The biggest problem was meals or the lack of food. We got a little bit of rye bread and bean soup. Just like how Soviet’s planned economy does not go as planned, how they provided meals was totally random. Sometimes, we had to wait for a few hours after we arrived at where we were going to stay.
Since I still kept my job of providing the group food, I ended up listening to everyone’s complaint regarding this matter, but I could not do anything about it. Such meals would not sustain our health for long. So, we began to exchange our possessions for bread as we walked. Because of this bartering, our procession became one irregular long line. All the adults and children in the Soviet villages were waiting for us, and showed us hard, black bread that looked like bread mixed with straw and said,”Davai”. ”Davai” is a very convenient word. It is something like “Go ahead.” The actual expression is ”Davai Te”.
What they wanted was not the same. Children generally wanted pencils and fountain pens, and adults wanted cloth, but that was not all. The rate for such exchange was different depending on the village and the person. In the beginning, we were just exchanging anything with them for the bread for the price they wanted, but gradually, we began to negotiate the rate more precisely. It was because what we could exchange became scarce.
We felt we were hungry no matter how much we ate. Or we may have been caught by the scary feeling that we may freeze to death if we didn’t eat. I felt sorry for those who lost their belongings during the transport because they did not have anything for exchange.
I began to notice that the Soviet resident did not have any good food even though they could eat more. Their homemade bread was frozen, hard and was mixed with straw. Some of their bread was so hard that we could not cut it without a saw. Hunger helped us tolerate such things though. We could eat as much frozen bread as we wanted, making it warm on our tongue to melt. There was another type of bread not quite white but a light brown color. That was much tastier.
Our march did not end after one day or two days. The snow storm sometimes stopped but before we knew it, we were covered with another snow storm. Older people and people with physical problems began to drop out. On the third day, the storm became severe. Some people fell down on the road covered with snow and did not move at all, saying, “This is it.” Even if I pulled his hand, he did not wake up and said, “Let me go to sleep. Leave me alone.” No matter how many times I told him, “No, don’t fall asleep. You will die!” In the end, I had to slap his cheek with all my might, but I myself could not help feeling the limit of our physical power. I did not have any ability to pull another person up to keep walking. Thus, I had no choice but to proceed, leaving the advice to get on to a sled. When I looked back, he was still sleeping. Praying that he would not die, I had to proceed. I had no choice but keep helplessly walking trying not to lose the sight of others who were going ahead of me. I was not the only one who had to go through such difficulty. We tried our best to help each other on this march, but when we reached our limitation, we had no other choice.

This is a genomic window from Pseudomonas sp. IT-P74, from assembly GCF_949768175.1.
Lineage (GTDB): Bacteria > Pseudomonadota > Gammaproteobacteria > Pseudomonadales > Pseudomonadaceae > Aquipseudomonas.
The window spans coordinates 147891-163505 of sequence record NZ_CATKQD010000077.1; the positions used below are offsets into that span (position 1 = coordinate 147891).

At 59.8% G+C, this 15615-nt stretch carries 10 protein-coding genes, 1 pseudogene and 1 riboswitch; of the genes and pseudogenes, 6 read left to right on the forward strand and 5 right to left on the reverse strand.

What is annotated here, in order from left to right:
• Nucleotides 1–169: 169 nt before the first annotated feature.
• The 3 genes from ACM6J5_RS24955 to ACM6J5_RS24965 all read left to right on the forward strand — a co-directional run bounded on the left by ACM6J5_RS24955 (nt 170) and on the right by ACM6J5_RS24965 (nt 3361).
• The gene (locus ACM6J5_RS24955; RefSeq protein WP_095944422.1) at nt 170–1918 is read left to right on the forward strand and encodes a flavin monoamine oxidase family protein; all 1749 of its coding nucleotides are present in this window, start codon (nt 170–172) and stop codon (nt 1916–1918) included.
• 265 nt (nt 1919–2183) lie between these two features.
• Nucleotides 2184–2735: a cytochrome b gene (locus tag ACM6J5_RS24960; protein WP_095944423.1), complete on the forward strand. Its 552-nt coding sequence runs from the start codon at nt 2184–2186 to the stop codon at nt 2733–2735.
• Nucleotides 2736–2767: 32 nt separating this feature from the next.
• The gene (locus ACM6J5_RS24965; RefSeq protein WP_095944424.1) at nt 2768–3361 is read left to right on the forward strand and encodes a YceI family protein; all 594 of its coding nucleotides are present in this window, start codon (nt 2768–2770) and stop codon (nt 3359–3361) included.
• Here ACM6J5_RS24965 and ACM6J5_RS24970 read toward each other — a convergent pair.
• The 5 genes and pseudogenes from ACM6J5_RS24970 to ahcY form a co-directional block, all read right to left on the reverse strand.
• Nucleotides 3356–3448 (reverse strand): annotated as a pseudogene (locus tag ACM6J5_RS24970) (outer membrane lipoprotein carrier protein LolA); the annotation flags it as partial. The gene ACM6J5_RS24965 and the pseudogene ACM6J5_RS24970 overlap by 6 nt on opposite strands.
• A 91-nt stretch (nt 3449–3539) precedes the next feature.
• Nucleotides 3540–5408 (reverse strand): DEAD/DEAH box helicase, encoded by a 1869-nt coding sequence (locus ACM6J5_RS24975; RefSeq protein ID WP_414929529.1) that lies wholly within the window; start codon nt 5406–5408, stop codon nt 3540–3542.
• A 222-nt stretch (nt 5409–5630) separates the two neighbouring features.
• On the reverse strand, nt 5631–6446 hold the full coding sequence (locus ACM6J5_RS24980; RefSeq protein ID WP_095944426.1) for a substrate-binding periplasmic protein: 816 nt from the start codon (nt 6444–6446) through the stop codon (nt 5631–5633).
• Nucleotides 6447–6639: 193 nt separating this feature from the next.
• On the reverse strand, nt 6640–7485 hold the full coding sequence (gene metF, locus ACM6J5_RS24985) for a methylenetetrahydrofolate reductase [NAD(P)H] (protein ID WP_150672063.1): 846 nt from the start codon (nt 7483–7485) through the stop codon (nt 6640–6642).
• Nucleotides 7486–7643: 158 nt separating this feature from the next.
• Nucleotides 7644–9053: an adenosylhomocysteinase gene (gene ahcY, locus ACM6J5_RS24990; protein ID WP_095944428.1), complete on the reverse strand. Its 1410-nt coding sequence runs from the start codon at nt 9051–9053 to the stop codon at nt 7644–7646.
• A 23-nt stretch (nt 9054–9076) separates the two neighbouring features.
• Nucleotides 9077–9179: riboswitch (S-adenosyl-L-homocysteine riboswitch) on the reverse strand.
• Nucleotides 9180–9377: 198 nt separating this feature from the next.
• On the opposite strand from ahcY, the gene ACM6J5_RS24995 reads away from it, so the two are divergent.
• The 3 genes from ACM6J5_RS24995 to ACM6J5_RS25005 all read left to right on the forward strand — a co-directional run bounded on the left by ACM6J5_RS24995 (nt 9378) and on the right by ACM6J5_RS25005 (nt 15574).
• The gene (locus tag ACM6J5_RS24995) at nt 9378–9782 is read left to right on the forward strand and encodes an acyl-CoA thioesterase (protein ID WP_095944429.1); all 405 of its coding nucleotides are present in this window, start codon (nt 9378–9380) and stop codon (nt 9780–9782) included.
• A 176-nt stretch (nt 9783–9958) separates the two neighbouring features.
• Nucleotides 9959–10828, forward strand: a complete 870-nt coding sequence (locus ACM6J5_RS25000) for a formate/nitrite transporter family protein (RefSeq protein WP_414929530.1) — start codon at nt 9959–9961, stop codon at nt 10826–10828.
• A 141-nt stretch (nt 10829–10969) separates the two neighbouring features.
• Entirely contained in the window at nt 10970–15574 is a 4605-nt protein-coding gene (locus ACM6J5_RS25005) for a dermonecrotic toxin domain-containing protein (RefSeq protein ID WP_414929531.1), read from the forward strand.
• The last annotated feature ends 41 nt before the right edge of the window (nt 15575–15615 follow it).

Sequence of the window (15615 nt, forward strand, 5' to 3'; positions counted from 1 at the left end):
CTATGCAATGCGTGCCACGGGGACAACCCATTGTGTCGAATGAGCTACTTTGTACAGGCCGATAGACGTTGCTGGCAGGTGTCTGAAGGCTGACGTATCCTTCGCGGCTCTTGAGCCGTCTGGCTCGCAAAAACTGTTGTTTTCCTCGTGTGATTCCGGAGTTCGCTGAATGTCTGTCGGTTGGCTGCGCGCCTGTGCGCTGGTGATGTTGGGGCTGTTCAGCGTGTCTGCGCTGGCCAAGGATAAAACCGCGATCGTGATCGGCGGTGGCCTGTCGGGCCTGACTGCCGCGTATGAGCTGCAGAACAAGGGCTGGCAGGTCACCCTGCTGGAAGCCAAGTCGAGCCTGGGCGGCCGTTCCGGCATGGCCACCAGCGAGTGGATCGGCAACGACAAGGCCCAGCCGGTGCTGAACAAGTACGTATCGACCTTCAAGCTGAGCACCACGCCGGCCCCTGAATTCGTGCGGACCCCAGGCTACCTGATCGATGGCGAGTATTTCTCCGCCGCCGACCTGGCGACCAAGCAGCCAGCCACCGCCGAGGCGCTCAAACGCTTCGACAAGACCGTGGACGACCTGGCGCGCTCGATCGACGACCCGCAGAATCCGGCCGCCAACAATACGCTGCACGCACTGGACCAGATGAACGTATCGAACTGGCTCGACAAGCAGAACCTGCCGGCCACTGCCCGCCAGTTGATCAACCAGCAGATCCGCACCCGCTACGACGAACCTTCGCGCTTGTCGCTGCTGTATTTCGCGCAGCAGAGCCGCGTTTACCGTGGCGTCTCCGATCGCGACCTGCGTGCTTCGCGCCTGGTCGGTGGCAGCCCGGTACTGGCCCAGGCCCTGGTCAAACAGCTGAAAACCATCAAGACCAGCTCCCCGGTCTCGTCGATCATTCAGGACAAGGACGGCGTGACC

In the evening of the fourth day, we finally arrived at the destination. It was a small town called Yelabuga. German officers who were already there in the camp welcomed us as if they were the indigenous people.
During this four days of march, there were numerous victims. Some people who were totally exhausted got on to the sled, ending up losing fingers and toes to frostbite. Later, we named this march, “the death march.” We heard that the total distance we walked was a hundred kilo meters. Divided by four days, we walked for twenty-five kilo meters a day. It was not a huge distance, but we had to go through it in the worst condition ever. After twenty-three days of riding on the freight trains, our legs were totally weak, and we suffered tremendously from the freezing cold weather and terrible hunger.